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Blockchain offers an improved mechanism for microfinance to happen. The payments and recordkeeping mechanisms are already available in blockchain. Since an account holder’s transactional history is available in the ledger, credit and income histories need not come from an external audit or documentation.

In addition, the blockchain in itself becomes a data source for analytics to develop more transparent and better algorithms to determine loan amounts, terms, and interest rates. These mechanisms have to be optimized to create a sustainable microfinance ecosystem fit for these emerging markets.

Moving towards ending poverty

Blockchain is truly shaping up to be the technology that could be the vehicle for social change. However, it’s still a bit of a reach to claim that blockchain will be the end of poverty. Besides, poverty is a multifaceted problem that needs a holistic solution. What’s exciting about blockchain is that it can influence several of the factors causing poverty.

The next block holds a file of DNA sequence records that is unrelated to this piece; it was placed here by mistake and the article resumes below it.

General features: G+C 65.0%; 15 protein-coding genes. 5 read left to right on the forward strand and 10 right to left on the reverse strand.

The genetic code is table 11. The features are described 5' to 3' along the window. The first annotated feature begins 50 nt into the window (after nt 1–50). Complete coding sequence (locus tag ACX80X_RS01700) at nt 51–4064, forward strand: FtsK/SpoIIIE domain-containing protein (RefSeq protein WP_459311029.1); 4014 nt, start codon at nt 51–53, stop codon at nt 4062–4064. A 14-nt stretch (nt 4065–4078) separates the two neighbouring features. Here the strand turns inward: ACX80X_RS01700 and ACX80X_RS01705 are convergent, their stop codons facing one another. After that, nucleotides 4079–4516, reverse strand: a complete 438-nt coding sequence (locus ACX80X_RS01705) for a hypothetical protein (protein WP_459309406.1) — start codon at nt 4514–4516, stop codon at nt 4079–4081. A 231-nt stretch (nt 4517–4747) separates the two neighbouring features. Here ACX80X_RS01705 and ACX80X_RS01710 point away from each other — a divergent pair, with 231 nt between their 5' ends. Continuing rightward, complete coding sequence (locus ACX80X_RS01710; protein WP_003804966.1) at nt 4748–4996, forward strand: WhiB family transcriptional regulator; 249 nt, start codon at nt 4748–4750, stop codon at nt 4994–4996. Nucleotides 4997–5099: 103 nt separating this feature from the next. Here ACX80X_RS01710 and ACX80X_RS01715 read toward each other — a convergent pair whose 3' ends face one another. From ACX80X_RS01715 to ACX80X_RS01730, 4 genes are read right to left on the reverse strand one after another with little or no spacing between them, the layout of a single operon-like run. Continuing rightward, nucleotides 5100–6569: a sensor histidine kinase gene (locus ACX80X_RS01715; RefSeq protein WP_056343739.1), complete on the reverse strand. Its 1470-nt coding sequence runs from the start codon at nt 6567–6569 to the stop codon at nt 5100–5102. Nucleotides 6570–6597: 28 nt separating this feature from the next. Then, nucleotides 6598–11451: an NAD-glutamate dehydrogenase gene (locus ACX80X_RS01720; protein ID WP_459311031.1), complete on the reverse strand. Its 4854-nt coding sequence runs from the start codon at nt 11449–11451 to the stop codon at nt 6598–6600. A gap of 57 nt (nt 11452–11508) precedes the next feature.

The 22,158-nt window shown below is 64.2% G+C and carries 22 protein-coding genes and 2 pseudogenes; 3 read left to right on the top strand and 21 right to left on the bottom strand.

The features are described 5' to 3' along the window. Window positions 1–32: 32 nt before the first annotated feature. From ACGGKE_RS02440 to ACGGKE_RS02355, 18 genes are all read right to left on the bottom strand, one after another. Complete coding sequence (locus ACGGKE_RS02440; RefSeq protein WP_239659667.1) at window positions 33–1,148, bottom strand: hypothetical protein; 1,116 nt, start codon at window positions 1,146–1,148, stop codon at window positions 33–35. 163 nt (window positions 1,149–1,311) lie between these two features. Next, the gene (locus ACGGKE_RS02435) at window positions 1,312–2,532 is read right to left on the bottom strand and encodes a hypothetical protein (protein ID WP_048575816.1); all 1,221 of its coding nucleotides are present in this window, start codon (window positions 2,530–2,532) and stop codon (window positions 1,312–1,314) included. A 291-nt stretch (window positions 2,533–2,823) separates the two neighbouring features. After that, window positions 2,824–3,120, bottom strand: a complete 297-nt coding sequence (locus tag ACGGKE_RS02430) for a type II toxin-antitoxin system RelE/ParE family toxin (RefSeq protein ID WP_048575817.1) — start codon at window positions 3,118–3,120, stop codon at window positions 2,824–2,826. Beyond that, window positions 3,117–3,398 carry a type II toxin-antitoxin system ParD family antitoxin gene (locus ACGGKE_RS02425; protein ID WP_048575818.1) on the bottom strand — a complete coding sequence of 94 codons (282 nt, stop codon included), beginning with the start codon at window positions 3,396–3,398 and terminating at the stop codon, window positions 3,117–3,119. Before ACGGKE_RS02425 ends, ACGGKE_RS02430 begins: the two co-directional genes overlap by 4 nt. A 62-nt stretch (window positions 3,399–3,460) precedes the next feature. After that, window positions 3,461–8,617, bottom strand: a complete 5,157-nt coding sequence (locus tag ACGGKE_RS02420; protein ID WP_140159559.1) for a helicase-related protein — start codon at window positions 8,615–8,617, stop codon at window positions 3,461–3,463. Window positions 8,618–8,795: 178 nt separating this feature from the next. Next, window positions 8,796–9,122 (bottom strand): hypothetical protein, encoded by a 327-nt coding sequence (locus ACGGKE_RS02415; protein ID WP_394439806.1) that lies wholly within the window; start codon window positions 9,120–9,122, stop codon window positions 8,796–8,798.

Theoretically at least, an affordable, fast, and transparent means of transacting holds much promise to benefit the poor. The technology has also developed significantly beyond the payments advantage that Singer initially pointed out in the aforementioned interview. The introduction of smart contracts has made blockchain platforms more comprehensive and versatile to deliver financial services.

However, as with most efforts with the best intentions, we have to witness widespread adoption and successful case studies before a definitive verdict can be given. The increasing amount of blockchain projects by groups and governments is definitely a positive sign on the way to transform grandiose ideas into reality.


This material should not be construed as an offer to sell or the solicitation of an offer to buy any security in any jurisdiction. I have no positions in any of the securities mentioned above.